Rapeutic opportunities to reenter the world, to be with others, and to build you own “pain relief village.”
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It is possible to regain your mobility, independence, social and emotional connections, and selfesteem . . . to feel love in abundance . . . to heal your “pain brain” and restore it to health . . . and to prevent chronic pain from taking over your life. All of these can be achieved while simultaneously cutting back on your medications and disentangling yourself from a costly, confusing, and potentially dangerous healthcare system.
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Let’s begin the journey to relief!
Find Calm in the Storm
The self is not something ready-made, but something in continuous formation through choice of action.
For nearly a year now, Gloria has been on edge around her husband, Jack. No matter how hard she tries and no matter what she does, she can’t seem to help him. She feels guilty, as if she is part of the problem or, at the very least, a failure for not being a better spouse.
Meanwhile, Jack is in constant pain. He used to work as a delivery truck driver, until a tire blew out on his big rig while going 60 miles an hour on the freeway. The truck spun out and flipped over. And although Jack walked away from the wreck, he has struggled with incessant headaches and neck pain ever since.
The pain has changed his personality. Jack used to be very social and loved taking the kids to the park to play. Not anymore. He’s become very withdrawn, spending most of his time alone, hidden in the bedroom He sleeps very little at night. “Too much pain,” he says, when asked about it. Gloria tries her best to console him and massage him where he hurts, but he just gets angry and snaps at her. He seems to be constantly on the verge of blowing up. And his drinking has escalated.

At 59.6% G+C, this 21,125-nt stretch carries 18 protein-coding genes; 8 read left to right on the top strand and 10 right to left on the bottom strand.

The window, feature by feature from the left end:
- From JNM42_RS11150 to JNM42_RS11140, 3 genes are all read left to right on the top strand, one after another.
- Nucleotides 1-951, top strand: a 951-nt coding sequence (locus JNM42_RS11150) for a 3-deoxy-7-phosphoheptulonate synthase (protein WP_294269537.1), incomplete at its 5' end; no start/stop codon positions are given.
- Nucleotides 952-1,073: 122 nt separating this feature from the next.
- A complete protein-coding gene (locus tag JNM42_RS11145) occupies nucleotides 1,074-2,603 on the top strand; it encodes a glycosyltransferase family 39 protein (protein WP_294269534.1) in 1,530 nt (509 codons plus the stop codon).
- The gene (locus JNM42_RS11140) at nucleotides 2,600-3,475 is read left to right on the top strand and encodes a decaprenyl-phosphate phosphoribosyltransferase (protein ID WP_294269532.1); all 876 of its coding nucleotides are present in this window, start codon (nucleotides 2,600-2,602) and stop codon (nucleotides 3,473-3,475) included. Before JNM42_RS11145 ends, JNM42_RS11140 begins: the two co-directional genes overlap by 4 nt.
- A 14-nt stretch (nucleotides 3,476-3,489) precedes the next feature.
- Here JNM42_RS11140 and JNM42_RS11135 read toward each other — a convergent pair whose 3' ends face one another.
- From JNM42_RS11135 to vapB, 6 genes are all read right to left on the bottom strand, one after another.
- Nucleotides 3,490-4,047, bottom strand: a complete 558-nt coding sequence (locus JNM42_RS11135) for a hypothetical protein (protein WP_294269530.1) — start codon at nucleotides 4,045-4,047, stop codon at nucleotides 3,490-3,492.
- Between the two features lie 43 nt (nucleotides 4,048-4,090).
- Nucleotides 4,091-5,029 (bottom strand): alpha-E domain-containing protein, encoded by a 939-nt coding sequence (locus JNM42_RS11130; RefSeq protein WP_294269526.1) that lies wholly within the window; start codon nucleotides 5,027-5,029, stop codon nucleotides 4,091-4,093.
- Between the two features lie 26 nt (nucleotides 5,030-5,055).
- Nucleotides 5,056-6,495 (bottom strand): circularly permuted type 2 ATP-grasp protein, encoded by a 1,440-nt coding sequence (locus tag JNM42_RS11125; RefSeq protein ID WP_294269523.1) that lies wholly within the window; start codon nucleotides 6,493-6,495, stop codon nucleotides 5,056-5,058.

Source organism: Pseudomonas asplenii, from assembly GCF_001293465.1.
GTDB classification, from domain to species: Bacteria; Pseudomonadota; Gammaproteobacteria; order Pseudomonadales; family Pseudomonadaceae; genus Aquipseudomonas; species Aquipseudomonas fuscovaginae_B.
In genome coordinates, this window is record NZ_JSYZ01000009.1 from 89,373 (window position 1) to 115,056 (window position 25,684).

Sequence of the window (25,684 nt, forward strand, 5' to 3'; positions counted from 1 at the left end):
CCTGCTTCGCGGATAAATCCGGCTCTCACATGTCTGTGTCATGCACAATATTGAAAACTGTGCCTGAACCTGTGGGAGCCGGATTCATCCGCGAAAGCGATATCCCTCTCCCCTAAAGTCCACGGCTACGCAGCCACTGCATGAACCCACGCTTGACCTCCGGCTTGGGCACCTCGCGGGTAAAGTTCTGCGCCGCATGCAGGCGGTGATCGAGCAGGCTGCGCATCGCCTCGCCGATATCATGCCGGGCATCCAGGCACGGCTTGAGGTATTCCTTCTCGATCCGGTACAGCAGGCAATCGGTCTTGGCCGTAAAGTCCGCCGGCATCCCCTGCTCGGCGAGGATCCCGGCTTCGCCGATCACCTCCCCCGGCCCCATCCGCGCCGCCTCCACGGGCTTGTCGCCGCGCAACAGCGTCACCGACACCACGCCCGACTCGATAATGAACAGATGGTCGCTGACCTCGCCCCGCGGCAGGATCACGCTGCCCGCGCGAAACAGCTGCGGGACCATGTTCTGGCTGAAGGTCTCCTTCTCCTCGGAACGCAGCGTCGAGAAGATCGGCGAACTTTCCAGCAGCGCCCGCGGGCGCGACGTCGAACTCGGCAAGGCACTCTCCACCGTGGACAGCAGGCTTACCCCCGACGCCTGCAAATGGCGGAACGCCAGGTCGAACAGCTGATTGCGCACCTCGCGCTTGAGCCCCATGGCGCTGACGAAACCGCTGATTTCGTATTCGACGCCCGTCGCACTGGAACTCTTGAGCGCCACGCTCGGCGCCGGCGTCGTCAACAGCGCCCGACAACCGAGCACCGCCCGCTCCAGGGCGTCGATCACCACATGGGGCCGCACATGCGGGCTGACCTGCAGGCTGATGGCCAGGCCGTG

“I’m worried about how much Jack has been drinking, along with all the pills he takes,” Gloria says. “I’m always tense around him. I don’t know what to do.”
When Jack is questioned by his doctor, he says, “Sometimes, most of the time, I feel like I just can’t calm myself down.”
Many pain patients feel so overwhelmed by the pain that they can’t function well physically—and in some cases, emotionally and cognitively. A major contributing factor to this “meltdown” is a hyper-aroused nervous system, which manifests as feelings of anxiety and stress, sometimes leading to panic attacks. If it were possible to look at the nervous system of almost anyone suffering from chronic pain, you would see that it’s all revved up and unable to rest. There’s a torrent of chatter flying between the amygdala, the hippocampus, the insular cortex, and other parts of the brain. Mental and emotional alarm bells are ringing louder and more often than they should, and the parts of the brain that normally say “shhh” and calm things down aren’t doing the job very well. With all this going on in the nervous system, how could anyone help feeling tense, anxious, and distracted?
In a healthy brain, messages flow from area to area at a measured rate. There’s a system of checks and balances, with some brain structures amplifying sensations or emotions, and others quieting them down. The system is flexible, allowing for sudden increases in physical and/or emotional demands and easing back to a calm, normal state when the crisis has passed. In other words, the brain knows how and when to rev itself up and calm itself down.
But when you’re caught up in chronic pain, the brain is thrown into panic mode. Overwhelmed, it struggles to calm itself but often it cannot. And we doctors can’t do much about your pain problem until we get your system to calm down to some degree. So let’s begin with a look at stress, how it affects the body, and how to reduce its deleterious effects.
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